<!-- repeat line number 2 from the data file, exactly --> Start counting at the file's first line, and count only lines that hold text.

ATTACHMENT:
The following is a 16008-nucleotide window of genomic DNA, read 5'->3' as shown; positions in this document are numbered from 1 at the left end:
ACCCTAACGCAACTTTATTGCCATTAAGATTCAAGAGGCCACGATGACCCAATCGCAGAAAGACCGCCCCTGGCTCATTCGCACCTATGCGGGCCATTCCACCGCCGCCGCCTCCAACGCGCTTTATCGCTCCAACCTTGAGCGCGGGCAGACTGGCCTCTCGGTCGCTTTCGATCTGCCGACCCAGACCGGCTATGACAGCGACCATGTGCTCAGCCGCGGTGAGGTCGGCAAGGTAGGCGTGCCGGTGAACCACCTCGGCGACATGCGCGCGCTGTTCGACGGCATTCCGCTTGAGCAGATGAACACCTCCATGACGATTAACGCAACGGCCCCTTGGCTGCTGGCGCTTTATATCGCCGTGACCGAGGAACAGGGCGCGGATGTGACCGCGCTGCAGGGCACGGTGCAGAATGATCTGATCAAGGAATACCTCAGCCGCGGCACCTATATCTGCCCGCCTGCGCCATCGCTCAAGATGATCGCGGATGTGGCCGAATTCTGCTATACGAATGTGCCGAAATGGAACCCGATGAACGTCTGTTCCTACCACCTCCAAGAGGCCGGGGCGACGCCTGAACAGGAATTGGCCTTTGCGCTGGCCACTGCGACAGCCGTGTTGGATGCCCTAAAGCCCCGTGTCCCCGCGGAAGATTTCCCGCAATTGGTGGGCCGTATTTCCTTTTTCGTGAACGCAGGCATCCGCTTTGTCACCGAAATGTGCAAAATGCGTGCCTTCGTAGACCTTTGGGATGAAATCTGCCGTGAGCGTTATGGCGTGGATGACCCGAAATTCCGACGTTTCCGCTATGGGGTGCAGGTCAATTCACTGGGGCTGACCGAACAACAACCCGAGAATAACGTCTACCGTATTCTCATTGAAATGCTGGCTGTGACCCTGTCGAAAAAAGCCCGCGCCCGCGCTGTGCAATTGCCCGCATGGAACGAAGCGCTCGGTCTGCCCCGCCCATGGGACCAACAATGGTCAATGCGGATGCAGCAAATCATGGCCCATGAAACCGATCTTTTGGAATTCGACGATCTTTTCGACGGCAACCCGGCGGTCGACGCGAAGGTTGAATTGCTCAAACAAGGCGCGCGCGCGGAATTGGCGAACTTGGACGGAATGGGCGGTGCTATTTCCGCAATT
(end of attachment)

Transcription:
ACCCTAACGCAACTTTATTGCCATTAAGATTCAAGAGGCCACGATGACCCAATCGCAGAAAGACCGCCCCTGGCTCATTCGCACCTATGCGGGCCATTCCACCGCCGCCGCCTCCAACGCGCTTTATCGCTCCAACCTTGAGCGCGGGCAGACTGGCCTCTCGGTCGCTTTCGATCTGCCGACCCAGACCGGCTATGACAGCGACCATGTGCTCAGCCGCGGTGAGGTCGGCAAGGTAGGCGTGCCGGTGAACCACCTCGGCGACATGCGCGCGCTGTTCGACGGCATTCCGCTTGAGCAGATGAACACCTCCATGACGATTAACGCAACGGCCCCTTGGCTGCTGGCGCTTTATATCGCCGTGACCGAGGAACAGGGCGCGGATGTGACCGCGCTGCAGGGCACGGTGCAGAATGATCTGATCAAGGAATACCTCAGCCGCGGCACCTATATCTGCCCGCCTGCGCCATCGCTCAAGATGATCGCGGATGTGGCCGAATTCTGCTATACGAATGTGCCGAAATGGAACCCGATGAACGTCTGTTCCTACCACCTCCAAGAGGCCGGGGCGACGCCTGAACAGGAATTGGCCTTTGCGCTGGCCACTGCGACAGCCGTGTTGGATGCCCTAAAGCCCCGTGTCCCCGCGGAAGATTTCCCGCAATTGGTGGGCCGTATTTCCTTTTTCGTGAACGCAGGCATCCGCTTTGTCACCGAAATGTGCAAAATGCGTGCCTTCGTAGACCTTTGGGATGAAATCTGCCGTGAGCGTTATGGCGTGGATGACCCGAAATTCCGACGTTTCCGCTATGGGGTGCAGGTCAATTCACTGGGGCTGACCGAACAACAACCCGAGAATAACGTCTACCGTATTCTCATTGAAATGCTGGCTGTGACCCTGTCGAAAAAAGCCCGCGCCCGCGCTGTGCAATTGCCCGCATGGAACGAAGCGCTCGGTCTGCCCCGCCCATGGGACCAACAATGGTCAATGCGGATGCAGCAAATCATGGCCCATGAAACCGATCTTTTGGAATTCGACGATCTTTTCGACGGCAACCCGGCGGTCGACGCGAAGGTTGAATTGCTCAAACAAGGCGCGCGCGCGGAATTGGCGAACTTGGACGGAATGGGCGGTGCTATTTCCGCAATT